Most people have never heard of Kucinich. The one thing "everybody knows" about him is that he cannot win the Democratic presidential nomination. That's the angle from which Big Media have been covering -- or not covering -- his campaign at any rate.
Before an ABC-produced debate in New Hampshire late last year, co-moderator and Nightline anchor Ted Koppel, on whose program an edited version of the proceedings aired, put it bluntly: "How did Dennis Kucinich and Al Sharpton and Carol Moseley Braun get into this thing? Nobody seems to know. Some candidates who are perceived as serious are gasping for air, and what little oxygen there is on the stage will be taken up by one-third of the people who do not have a snowball's chance in hell of winning the nomination."
What most people don't know about Kucinich is, well, everything. Here's the short version. When the people of Cleveland elected him mayor in 1977 at the age of 31, he was the youngest person ever voted into the executive office of a major American city.
He campaigned on a promise to reject the privatization of the city's Municipal Light System.
Once in office, he kept his promise, refusing to sell the public utility to Cleveland Electric Illuminating Co., despite the threat of defaulting on the city's bank loans if the deal fell through. He lost his job over the ensuing defaults. But according to a Cleveland Magazine article, his stand saved Cleveland taxpayers almost $200 million from 1985-1995, by which time he had resurrected his political career and reached the State Senate.
Kucinich returned to national prominence in 1996, winning election to the U.S. House of Representatives for the first of three terms to date.
"One way or another, I expect to be sworn in at the Capitol in January of 2005," he told Congressional Quarterly last year, explaining his decision to campaign concurrently for both the presidency and re-election to the House.
Some pundits justify ignoring Kucinich by claiming that he is unelectable, but his political history begs differing with this analysis. He represents the 10th Congressional District, which encompasses part of the Greater Cleveland area. His district is fairly conservative for an unabashed populist, but he wins big there, even when Republicans try to use "wedge" issues to drive his supporters away.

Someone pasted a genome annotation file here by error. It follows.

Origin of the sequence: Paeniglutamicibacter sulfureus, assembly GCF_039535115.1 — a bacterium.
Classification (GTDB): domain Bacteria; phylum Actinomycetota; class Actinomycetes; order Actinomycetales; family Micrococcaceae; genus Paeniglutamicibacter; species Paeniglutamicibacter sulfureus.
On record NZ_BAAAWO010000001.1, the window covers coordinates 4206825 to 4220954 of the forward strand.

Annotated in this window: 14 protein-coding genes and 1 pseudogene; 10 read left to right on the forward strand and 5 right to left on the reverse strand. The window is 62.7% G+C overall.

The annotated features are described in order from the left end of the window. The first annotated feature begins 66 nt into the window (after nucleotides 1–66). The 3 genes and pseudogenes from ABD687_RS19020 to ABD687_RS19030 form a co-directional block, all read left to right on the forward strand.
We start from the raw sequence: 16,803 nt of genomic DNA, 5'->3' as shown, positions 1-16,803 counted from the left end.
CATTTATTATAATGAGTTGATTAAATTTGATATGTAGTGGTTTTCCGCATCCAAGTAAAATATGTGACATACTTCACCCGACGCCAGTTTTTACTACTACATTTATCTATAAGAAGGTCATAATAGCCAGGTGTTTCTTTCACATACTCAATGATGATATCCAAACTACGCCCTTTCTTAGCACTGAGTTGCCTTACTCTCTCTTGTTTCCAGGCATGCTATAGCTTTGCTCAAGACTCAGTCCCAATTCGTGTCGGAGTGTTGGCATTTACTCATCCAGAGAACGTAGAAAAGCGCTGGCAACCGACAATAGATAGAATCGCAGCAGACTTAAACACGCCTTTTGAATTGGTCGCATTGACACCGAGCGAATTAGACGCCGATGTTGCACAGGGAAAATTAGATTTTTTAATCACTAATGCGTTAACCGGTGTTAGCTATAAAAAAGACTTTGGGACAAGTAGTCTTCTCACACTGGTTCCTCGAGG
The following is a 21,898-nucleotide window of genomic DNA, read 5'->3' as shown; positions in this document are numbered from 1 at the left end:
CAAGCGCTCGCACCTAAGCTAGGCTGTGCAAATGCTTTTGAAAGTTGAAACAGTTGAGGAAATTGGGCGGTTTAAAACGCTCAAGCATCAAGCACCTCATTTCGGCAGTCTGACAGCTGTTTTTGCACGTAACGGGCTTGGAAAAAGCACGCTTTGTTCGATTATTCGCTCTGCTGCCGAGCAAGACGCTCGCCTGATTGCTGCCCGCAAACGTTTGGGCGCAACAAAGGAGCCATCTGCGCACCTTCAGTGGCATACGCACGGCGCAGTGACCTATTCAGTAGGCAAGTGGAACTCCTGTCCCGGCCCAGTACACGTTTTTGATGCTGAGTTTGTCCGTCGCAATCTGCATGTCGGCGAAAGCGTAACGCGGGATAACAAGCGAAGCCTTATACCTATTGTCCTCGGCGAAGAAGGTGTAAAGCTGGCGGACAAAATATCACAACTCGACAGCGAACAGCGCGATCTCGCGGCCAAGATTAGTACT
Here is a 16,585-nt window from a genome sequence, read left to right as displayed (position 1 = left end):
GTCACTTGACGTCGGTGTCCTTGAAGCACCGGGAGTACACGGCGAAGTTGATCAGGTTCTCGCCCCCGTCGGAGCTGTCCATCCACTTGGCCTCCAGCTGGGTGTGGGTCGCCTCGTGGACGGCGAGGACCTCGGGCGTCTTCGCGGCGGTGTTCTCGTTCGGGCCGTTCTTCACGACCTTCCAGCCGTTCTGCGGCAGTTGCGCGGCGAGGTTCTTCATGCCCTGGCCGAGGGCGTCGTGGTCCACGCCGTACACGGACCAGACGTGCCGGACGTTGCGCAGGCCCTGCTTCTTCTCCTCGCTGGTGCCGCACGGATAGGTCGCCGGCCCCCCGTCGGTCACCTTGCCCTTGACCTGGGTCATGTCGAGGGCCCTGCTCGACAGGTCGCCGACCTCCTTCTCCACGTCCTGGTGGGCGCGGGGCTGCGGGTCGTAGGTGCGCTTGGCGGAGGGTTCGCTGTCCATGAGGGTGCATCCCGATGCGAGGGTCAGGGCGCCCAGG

One could argue that Kucinich has the best chance of any of the Democratic candidates to beat Bush in November, precisely because he is so unlike the current president and he strongly attracts the type of voters who stayed home or voted Green in 2000.
Kucinich's recent poll numbers also belie assertions about his inability to win. In the Maine caucuses earlier this month, he received a campaign-best 16 percent of the vote, beating U.S. Sen. John Edwards, retired Gen. Wesley Clark and the Rev. Al Sharpton, despite negative or, more often, non-existent media coverage. This third place victory, albeit in a small state, shows his ability to win at the grassroots. More recently, Kucinich lost the race for third place to Edwards but improved over some previous showings to score 7 percent of the delegates in last week's caucuses in Nevada.
While chances seem slim that he will emerge from Super Tuesday as the odds-on favorite, the potential remains that Kucinich and the few remaining candidates could carry enough delegates into the convention in Boston in July to make things interesting.
Kucinich's politics are proletarian and, frankly, somewhat radical. But his more drastic ideas resonate with the traditional base of the Democratic Party. He has said that his first act as president would be to pull the United States out of the World Trade Organization and North American Free Trade Agreement. He and others blame the headlong rush into free trade for costing America the millions of manufacturing jobs we have lost over the past several years.
He is also the anti-war candidate. He is the only one who voted no at the time of the initial vote authorizing President Bush to go to war in Iraq in late 2002. U.S. Sen. John Kerry voted for the resolution, though he now campaigns as being anti-war, complaining that Bush misled him and his colleagues and has mishandled the war effort.
Former Vermont Gov. Howard Dean didn't have the opportunity to vote yes or no on the resolution, although he has mercilessly attacked Kerry for his yes vote and often claims to be the only candidate to have opposed the invasion from the beginning. Kerry has counterattacked by bringing up statements from 2002 that call into doubt Dean's stance on the war at that time.
Beyond railing against the war, Kucinich has a plan to end it. Upon taking office, he would begin the process of turning over control of Iraq to the United Nations. Ninety days after UN approval, U.S. troops would leave Iraq. The UN would control oil revenues, reconstruction contracts and help the Iraqi people move toward self-rule.
Under his plan, the U.S. responsibility would be limited to paying reparations for everything we blew up and all the innocent civilians killed because of the war, as well as funding the UN's efforts.
While these are two of his main platform planks, he also has progressive ideas on health care, the environment, corporations and drug policy, among other topics. Like the man, his ideas are somewhat ahead of their time. Let's just hope it isn't too late when the rest of us catch up.
Joshua C. Robinson writes monthly about the presidential campaign for CityBeat.